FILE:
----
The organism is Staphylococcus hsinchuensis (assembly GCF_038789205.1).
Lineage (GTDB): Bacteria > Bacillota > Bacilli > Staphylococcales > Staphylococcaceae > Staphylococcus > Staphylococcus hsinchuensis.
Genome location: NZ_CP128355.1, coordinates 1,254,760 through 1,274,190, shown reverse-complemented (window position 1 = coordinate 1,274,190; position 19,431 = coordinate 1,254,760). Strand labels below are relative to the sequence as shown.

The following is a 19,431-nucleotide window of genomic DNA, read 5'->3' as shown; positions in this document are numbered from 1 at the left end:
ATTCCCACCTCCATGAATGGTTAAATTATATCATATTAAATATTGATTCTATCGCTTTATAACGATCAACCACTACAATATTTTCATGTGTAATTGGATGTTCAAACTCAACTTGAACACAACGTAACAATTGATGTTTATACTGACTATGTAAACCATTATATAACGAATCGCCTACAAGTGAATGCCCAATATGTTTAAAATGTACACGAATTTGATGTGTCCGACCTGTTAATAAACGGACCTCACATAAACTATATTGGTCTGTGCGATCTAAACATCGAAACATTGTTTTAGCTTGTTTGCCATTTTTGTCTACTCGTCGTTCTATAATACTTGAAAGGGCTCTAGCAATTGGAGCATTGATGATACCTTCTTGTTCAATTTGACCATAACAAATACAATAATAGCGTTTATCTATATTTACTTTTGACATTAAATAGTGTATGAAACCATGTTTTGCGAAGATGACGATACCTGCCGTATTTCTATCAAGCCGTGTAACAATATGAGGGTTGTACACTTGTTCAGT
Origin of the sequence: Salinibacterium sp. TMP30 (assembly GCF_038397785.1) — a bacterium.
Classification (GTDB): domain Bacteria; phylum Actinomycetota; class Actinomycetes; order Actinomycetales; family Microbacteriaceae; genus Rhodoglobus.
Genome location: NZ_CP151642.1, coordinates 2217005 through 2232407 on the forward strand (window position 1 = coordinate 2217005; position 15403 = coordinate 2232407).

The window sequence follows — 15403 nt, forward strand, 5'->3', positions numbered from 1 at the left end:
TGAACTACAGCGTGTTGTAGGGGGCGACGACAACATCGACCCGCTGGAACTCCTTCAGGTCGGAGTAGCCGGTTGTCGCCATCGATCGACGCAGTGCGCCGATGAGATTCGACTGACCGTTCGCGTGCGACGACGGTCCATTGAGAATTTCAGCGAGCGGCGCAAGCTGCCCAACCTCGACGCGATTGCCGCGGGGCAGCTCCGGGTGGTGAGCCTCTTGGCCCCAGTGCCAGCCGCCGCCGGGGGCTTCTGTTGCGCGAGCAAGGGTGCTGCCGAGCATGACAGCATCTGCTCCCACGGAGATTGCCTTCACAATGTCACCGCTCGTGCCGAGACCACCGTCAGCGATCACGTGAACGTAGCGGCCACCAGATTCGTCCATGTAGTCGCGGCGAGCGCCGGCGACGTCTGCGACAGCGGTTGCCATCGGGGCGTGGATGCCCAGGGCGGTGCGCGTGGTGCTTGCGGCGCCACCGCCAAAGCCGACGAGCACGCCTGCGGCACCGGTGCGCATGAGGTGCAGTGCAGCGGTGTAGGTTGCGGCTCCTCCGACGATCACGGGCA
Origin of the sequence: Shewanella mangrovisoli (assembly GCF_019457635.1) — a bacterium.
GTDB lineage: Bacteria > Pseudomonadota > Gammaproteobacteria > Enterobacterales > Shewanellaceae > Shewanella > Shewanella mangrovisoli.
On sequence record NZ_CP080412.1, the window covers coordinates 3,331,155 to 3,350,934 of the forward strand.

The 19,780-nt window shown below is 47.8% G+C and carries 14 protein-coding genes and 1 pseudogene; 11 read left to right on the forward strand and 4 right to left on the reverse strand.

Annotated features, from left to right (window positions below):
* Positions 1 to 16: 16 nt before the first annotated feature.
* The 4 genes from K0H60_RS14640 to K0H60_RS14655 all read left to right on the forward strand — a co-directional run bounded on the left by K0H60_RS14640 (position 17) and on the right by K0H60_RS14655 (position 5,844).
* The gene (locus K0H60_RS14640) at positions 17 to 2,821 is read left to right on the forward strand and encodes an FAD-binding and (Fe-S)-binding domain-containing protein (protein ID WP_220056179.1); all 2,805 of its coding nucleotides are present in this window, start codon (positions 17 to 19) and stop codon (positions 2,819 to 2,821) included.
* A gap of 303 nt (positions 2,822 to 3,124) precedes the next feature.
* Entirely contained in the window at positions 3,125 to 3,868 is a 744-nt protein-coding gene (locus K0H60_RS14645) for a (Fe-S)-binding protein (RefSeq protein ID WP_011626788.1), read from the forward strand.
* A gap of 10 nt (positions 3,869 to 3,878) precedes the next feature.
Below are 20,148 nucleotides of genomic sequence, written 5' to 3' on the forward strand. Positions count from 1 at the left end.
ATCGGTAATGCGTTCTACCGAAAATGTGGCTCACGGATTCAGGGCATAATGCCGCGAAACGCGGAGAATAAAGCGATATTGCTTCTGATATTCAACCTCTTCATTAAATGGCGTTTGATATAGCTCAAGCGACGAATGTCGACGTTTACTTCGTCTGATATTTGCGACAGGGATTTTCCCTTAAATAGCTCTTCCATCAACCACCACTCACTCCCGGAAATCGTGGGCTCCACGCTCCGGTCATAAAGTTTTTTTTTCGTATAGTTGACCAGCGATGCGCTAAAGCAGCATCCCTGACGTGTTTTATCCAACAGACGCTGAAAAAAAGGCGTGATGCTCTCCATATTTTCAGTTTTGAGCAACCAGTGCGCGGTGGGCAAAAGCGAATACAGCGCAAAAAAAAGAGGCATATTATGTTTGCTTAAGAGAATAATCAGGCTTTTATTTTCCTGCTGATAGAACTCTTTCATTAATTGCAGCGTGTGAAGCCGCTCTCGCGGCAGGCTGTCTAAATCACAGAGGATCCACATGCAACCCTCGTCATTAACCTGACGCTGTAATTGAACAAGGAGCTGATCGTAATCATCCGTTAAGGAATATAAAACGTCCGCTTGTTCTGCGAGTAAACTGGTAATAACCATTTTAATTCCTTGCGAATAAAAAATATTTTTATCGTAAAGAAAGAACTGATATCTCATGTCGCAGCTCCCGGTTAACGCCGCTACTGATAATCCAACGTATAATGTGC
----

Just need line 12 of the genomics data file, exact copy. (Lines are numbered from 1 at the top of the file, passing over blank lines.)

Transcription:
GTDB lineage: Bacteria > Pseudomonadota > Gammaproteobacteria > Enterobacterales > Shewanellaceae > Shewanella > Shewanella mangrovisoli.